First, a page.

Truth be told, and this is no surprise to any of my longtime friends who have had to suffer through thirty-odd years of my poor imitation of the fellow, it was actually Harpo Marx that won my heart in that first film. Harpo is the one that kids automatically identify with the most, and I was no exception. As much as Groucho and Chico carry the story along with their taunts and jibes, it is Harpo who was the true spirit of anarchy in the film. He is the bratty child unleashed, and there are little or no consequences for him to pay for from his silly though often violent or shocking actions. 

Groucho is more of a bratty adult; he might act at times like a child, but he is very recognizably an adult playing at children's games, relying more on adult wit (and his abuse of the wits, or generally lack of it, of others), and he is only as wild as the plot allows him to be. An example would be in the opening musical sequence, where he will be goofing on some piece of Marxian business, but the story demands that he has a line to sing, and it snaps him momentarily back into accepted civilized behavior, but only until the demand is met and then he is off again skewering the snobs. Groucho, however much he jokingly sneers at society, because he is the closest thing to an adult in the team, is our sole anchor to whatever plot there is in the film. (Zeppo seems to be the adult, but he is hardly necessary to the plot at hand, even when they try to force the issue.)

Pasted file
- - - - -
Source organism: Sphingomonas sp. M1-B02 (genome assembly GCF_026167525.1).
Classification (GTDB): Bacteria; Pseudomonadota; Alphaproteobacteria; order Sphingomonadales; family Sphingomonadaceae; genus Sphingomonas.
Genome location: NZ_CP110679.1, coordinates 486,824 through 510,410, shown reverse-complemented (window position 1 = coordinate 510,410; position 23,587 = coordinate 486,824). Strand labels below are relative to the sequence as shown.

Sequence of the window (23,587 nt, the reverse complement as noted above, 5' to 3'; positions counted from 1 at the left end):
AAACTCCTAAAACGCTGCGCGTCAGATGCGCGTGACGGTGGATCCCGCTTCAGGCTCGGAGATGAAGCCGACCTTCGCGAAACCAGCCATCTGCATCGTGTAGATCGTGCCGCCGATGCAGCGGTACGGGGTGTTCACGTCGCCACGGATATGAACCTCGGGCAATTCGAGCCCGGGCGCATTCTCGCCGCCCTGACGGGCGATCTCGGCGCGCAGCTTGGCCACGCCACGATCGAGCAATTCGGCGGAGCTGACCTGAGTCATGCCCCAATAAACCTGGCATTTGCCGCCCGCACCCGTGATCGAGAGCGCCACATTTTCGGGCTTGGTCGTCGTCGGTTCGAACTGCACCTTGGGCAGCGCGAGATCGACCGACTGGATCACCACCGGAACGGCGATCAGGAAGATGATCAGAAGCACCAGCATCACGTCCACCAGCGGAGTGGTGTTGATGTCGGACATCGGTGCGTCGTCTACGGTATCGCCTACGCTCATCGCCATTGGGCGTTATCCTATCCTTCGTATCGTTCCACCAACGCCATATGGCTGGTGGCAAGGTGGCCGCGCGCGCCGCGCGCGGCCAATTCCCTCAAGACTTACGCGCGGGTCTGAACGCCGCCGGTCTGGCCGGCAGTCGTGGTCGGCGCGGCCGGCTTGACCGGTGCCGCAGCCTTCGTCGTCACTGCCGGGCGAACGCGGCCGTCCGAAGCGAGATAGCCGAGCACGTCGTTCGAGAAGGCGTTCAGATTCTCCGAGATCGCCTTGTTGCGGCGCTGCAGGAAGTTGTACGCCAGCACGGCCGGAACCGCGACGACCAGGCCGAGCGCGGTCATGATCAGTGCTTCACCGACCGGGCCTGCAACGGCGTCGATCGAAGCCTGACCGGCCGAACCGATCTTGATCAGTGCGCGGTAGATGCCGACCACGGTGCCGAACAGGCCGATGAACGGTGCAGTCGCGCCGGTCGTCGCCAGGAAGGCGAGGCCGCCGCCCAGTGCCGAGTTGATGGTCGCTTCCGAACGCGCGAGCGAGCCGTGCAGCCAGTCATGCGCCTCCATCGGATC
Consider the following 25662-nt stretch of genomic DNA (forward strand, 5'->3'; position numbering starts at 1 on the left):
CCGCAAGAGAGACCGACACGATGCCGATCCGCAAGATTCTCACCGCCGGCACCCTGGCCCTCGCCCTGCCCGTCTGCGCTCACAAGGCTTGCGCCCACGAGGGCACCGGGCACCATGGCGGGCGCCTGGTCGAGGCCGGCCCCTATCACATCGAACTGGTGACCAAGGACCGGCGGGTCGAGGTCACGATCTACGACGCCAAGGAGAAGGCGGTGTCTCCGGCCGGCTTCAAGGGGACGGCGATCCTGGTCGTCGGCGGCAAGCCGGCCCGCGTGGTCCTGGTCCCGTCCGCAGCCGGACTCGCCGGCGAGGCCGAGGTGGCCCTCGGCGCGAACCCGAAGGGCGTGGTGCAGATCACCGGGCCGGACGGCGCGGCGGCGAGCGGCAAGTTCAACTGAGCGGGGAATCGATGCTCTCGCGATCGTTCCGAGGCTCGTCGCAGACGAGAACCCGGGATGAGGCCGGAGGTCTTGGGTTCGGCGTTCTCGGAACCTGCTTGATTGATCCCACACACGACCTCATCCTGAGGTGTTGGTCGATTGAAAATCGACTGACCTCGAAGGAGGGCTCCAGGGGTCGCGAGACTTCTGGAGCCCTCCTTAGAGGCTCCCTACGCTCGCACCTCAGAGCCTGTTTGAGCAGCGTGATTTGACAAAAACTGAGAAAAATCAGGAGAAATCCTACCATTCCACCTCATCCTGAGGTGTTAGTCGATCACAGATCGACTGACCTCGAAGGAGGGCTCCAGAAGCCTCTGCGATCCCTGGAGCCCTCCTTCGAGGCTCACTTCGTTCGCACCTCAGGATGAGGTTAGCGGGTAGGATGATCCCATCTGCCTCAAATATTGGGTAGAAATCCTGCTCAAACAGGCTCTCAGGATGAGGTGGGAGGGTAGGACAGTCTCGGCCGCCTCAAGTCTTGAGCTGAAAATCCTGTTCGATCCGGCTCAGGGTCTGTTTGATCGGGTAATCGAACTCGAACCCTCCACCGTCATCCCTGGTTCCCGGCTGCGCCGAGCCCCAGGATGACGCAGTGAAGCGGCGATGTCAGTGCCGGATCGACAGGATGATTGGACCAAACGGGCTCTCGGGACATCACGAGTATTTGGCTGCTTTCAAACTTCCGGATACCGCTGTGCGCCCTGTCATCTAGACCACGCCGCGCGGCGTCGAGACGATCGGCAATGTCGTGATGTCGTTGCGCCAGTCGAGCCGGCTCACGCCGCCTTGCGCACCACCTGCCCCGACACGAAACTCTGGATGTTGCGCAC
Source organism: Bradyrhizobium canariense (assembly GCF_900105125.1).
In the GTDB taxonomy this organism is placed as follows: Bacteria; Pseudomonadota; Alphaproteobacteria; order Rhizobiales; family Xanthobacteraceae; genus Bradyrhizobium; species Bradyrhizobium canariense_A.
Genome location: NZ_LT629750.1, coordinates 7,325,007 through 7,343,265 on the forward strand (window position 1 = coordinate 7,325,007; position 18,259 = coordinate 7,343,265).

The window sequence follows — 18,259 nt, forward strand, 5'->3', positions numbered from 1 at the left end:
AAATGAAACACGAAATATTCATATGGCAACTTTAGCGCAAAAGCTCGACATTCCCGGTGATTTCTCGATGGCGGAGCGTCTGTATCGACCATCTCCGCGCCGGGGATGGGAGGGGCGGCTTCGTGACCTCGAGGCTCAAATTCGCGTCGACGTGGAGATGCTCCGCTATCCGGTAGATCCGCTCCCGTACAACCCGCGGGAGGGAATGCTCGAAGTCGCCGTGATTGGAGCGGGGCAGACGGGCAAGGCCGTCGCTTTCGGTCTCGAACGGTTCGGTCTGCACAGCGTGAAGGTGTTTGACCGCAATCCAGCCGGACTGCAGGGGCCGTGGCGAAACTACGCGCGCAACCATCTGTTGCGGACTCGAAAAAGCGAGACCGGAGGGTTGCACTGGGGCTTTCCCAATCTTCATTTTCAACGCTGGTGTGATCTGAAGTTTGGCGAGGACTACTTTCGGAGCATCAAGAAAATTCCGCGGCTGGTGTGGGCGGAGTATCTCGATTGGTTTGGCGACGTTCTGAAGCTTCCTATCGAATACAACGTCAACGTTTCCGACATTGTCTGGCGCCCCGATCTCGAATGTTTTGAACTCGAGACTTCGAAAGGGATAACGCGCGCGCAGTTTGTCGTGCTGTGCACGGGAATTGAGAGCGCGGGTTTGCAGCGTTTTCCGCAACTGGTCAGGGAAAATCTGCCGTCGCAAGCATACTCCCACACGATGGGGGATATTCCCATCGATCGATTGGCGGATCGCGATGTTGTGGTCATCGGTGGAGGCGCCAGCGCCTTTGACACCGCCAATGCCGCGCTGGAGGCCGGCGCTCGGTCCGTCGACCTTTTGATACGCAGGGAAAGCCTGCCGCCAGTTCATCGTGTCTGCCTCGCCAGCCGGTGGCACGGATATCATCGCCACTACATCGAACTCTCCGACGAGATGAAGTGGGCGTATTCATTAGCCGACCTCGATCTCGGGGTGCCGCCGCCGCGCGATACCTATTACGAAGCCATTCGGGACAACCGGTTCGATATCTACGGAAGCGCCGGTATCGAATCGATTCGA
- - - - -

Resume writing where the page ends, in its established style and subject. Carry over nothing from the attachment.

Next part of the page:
Harpo, on the other hand, is barely controllable even by his brothers, and almost entirely a creature of destruction (except for the harp solos, which are the sole evidence of Harpo having, well, a soul), ruled completely by his id, and is flat-out a large-sized child (albeit with some very lecherous tendencies towards blondes). Chico seems to maintain the middle ground between the other two brothers, jumping from bits with Groucho to bits with Harpo with ease, playing the punning pinhead in the first and then jumping to almost straight man status for the mute, frenetic Harpo. Zeppo, though I have more of a appreciation for him than most people I know, is practically furniture when the other three are in the room together. He does well in his verbal sparring with Groucho in their famous "Take a letter" scene, but when all is said and done, Zeppo is Zeppo.